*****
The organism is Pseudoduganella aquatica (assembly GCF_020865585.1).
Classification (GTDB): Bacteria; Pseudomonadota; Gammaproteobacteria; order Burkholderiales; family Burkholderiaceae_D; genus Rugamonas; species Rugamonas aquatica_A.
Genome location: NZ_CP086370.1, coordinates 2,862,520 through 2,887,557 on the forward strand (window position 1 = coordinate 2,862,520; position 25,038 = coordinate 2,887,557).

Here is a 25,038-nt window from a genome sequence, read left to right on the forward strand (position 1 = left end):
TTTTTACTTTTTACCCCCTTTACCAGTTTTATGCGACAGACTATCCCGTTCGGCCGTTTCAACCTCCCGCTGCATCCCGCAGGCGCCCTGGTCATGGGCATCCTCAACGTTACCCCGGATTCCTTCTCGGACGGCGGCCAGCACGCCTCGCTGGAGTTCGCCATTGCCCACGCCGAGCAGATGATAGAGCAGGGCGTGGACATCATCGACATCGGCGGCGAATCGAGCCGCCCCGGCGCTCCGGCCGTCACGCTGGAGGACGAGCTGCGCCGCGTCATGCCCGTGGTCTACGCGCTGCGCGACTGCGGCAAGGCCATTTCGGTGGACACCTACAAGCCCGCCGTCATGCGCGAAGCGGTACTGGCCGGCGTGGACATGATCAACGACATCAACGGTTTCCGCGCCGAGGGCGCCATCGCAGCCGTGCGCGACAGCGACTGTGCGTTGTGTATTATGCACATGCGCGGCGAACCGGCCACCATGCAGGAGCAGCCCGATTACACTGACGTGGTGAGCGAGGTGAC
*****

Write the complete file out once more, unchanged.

The organism is Pseudoduganella aquatica (assembly GCF_020865585.1).
Classification (GTDB): Bacteria; Pseudomonadota; Gammaproteobacteria; order Burkholderiales; family Burkholderiaceae_D; genus Rugamonas; species Rugamonas aquatica_A.
Genome location: NZ_CP086370.1, coordinates 2,862,520 through 2,887,557 on the forward strand (window position 1 = coordinate 2,862,520; position 25,038 = coordinate 2,887,557).

Here is a 25,038-nt window from a genome sequence, read left to right on the forward strand (position 1 = left end):
TTTTTACTTTTTACCCCCTTTACCAGTTTTATGCGACAGACTATCCCGTTCGGCCGTTTCAACCTCCCGCTGCATCCCGCAGGCGCCCTGGTCATGGGCATCCTCAACGTTACCCCGGATTCCTTCTCGGACGGCGGCCAGCACGCCTCGCTGGAGTTCGCCATTGCCCACGCCGAGCAGATGATAGAGCAGGGCGTGGACATCATCGACATCGGCGGCGAATCGAGCCGCCCCGGCGCTCCGGCCGTCACGCTGGAGGACGAGCTGCGCCGCGTCATGCCCGTGGTCTACGCGCTGCGCGACTGCGGCAAGGCCATTTCGGTGGACACCTACAAGCCCGCCGTCATGCGCGAAGCGGTACTGGCCGGCGTGGACATGATCAACGACATCAACGGTTTCCGCGCCGAGGGCGCCATCGCAGCCGTGCGCGACAGCGACTGTGCGTTGTGTATTATGCACATGCGCGGCGAACCGGCCACCATGCAGGAGCAGCCCGATTACACTGACGTGGTGAGCGAGGTGAC